Chris Slade describes the son et lumiere presentation at the abbey of Bon Repos called "Le Pays de Conomor" in Brittany, which takes place during the first two weeks of August.
I am a great list person. I have lists for everything.
I even have a ‘To do’ list on my computer, and each morning a list of tasks pops up in front of me.
I was reliably informed this morning that this was not the way to keep one’s mind agile.
I ran out of potatoes this morning (obviously the shopping list isn’t functioning as it should !!) so I popped into the village shop and stopped for a coffee with Lucienne. I mentioned my reliance on lists. She tutted.
“Not good Nicole, to keep your mind young and agile, you should keep all your lists in your head. If you write everything down, your brain will become like cotton wool”.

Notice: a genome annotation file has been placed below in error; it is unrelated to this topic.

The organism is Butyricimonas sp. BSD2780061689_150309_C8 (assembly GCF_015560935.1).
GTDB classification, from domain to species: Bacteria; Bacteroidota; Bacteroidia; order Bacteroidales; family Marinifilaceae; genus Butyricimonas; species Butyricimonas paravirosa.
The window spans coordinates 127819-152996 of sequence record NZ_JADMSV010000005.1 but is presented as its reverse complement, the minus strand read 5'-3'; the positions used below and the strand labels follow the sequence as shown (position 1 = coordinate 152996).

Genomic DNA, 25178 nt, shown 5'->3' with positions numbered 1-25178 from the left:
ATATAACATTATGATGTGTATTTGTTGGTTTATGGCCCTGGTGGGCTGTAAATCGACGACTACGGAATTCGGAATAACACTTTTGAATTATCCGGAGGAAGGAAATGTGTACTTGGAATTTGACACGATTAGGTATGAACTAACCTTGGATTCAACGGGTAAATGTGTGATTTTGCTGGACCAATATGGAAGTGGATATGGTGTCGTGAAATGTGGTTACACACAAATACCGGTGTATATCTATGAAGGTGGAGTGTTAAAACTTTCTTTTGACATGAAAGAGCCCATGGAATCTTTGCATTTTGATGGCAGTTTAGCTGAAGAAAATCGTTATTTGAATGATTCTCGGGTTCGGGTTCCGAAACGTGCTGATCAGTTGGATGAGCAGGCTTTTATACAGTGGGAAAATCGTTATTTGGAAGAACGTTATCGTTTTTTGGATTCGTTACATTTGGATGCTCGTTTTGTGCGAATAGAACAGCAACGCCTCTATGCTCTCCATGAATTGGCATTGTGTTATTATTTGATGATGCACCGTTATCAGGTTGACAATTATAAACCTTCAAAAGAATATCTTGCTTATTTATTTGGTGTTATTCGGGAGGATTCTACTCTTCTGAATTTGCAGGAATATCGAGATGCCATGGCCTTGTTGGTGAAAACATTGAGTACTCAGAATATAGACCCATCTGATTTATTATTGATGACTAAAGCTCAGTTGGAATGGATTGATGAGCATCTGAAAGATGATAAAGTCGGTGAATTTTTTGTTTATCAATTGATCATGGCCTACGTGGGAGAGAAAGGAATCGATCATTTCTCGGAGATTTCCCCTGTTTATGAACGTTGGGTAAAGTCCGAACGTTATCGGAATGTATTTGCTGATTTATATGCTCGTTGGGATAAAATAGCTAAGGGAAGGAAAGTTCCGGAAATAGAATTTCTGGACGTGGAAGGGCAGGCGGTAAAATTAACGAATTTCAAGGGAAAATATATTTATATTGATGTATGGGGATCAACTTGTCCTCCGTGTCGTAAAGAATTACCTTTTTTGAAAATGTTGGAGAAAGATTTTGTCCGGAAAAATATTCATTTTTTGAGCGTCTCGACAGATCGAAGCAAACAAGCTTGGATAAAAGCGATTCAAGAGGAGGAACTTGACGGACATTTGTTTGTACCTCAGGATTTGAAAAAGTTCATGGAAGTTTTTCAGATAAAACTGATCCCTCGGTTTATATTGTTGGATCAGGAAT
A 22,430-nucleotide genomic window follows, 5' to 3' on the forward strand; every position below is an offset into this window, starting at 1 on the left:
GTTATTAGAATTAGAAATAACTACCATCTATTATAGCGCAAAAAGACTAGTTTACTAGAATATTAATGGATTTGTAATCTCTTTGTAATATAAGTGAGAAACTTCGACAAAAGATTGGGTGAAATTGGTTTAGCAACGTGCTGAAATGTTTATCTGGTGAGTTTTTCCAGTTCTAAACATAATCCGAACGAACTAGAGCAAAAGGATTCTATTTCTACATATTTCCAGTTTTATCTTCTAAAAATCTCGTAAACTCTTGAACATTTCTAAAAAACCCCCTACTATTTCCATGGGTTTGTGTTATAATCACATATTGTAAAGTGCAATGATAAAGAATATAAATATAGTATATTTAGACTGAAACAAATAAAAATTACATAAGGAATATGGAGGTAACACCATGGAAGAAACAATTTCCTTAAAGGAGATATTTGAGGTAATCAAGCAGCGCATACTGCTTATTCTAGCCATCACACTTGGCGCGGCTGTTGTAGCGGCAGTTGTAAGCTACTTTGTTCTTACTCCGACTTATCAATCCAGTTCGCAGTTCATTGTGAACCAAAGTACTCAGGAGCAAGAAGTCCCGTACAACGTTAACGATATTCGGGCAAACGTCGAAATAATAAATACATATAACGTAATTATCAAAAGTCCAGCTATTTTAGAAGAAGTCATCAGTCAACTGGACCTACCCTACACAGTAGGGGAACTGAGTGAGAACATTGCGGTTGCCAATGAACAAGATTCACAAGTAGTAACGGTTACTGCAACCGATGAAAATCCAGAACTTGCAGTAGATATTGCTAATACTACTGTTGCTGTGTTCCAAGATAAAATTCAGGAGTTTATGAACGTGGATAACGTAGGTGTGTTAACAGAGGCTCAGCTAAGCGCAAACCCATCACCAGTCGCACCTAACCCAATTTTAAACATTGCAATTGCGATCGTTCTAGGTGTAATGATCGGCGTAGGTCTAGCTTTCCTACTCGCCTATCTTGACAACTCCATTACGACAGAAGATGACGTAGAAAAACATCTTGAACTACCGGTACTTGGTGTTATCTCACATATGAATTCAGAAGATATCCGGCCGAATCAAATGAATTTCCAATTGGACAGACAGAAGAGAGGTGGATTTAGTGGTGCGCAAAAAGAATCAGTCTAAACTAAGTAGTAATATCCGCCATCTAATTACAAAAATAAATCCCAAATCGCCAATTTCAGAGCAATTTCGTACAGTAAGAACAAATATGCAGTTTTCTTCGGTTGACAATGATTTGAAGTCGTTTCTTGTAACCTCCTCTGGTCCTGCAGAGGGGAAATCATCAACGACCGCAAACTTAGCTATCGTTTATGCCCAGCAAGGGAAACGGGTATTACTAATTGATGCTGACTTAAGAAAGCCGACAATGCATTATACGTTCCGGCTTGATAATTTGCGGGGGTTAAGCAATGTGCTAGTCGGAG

I try to argue that if I write lists, then I can forget about what I need to do and concentrate on other things.
Lucienne is not convinced: “Your brain should be able to do both”.
Perhaps my years of list-making has already turned my brain into semi-void.
I wonder if it is possible to train my brain to retain more information.
French children learn poems from the age of 6. Throughout primary school, every child is given a poem to learn for the following week. This is designed to train their brains to memorise information.
Older children have to memorise grammar rules, geography and history lessons. These lessons must be remembered word for word.
I wonder if, as a nation, as a result of this early ‘brain training’, the French have better memories than the English?